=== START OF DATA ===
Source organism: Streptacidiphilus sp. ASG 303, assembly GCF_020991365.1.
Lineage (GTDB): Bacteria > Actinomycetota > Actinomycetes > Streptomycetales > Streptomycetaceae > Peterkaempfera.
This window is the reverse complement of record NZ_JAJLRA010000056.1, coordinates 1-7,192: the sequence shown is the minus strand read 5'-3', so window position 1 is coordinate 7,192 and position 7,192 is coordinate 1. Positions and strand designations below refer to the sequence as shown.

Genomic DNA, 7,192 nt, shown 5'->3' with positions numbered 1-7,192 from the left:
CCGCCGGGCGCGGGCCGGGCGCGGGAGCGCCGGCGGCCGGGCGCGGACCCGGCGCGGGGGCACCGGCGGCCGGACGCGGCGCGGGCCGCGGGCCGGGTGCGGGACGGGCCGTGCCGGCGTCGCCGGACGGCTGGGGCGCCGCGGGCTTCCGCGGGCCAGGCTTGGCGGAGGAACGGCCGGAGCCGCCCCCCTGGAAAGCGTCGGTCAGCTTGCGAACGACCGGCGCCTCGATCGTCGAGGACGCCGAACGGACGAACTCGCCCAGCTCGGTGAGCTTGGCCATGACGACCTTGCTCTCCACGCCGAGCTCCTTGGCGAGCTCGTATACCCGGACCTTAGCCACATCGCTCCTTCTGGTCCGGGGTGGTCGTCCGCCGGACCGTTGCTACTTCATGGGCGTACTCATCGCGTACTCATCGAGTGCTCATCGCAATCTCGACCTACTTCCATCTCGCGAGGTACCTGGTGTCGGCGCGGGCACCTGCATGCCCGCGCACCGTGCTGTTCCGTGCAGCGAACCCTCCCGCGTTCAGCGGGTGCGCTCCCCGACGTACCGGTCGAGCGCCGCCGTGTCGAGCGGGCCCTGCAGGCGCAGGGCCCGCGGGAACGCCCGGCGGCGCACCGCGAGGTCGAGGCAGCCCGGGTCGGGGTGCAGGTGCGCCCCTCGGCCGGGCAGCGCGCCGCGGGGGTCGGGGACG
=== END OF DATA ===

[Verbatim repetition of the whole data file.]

Source organism: Streptacidiphilus sp. ASG 303, assembly GCF_020991365.1.
Lineage (GTDB): Bacteria > Actinomycetota > Actinomycetes > Streptomycetales > Streptomycetaceae > Peterkaempfera.
This window is the reverse complement of record NZ_JAJLRA010000056.1, coordinates 1-7,192: the sequence shown is the minus strand read 5'-3', so window position 1 is coordinate 7,192 and position 7,192 is coordinate 1. Positions and strand designations below refer to the sequence as shown.

Genomic DNA, 7,192 nt, shown 5'->3' with positions numbered 1-7,192 from the left:
CCGCCGGGCGCGGGCCGGGCGCGGGAGCGCCGGCGGCCGGGCGCGGACCCGGCGCGGGGGCACCGGCGGCCGGACGCGGCGCGGGCCGCGGGCCGGGTGCGGGACGGGCCGTGCCGGCGTCGCCGGACGGCTGGGGCGCCGCGGGCTTCCGCGGGCCAGGCTTGGCGGAGGAACGGCCGGAGCCGCCCCCCTGGAAAGCGTCGGTCAGCTTGCGAACGACCGGCGCCTCGATCGTCGAGGACGCCGAACGGACGAACTCGCCCAGCTCGGTGAGCTTGGCCATGACGACCTTGCTCTCCACGCCGAGCTCCTTGGCGAGCTCGTATACCCGGACCTTAGCCACATCGCTCCTTCTGGTCCGGGGTGGTCGTCCGCCGGACCGTTGCTACTTCATGGGCGTACTCATCGCGTACTCATCGAGTGCTCATCGCAATCTCGACCTACTTCCATCTCGCGAGGTACCTGGTGTCGGCGCGGGCACCTGCATGCCCGCGCACCGTGCTGTTCCGTGCAGCGAACCCTCCCGCGTTCAGCGGGTGCGCTCCCCGACGTACCGGTCGAGCGCCGCCGTGTCGAGCGGGCCCTGCAGGCGCAGGGCCCGCGGGAACGCCCGGCGGCGCACCGCGAGGTCGAGGCAGCCCGGGTCGGGGTGCAGGTGCGCCCCTCGGCCGGGCAGCGCGCCGCGGGGGTCGGGGACG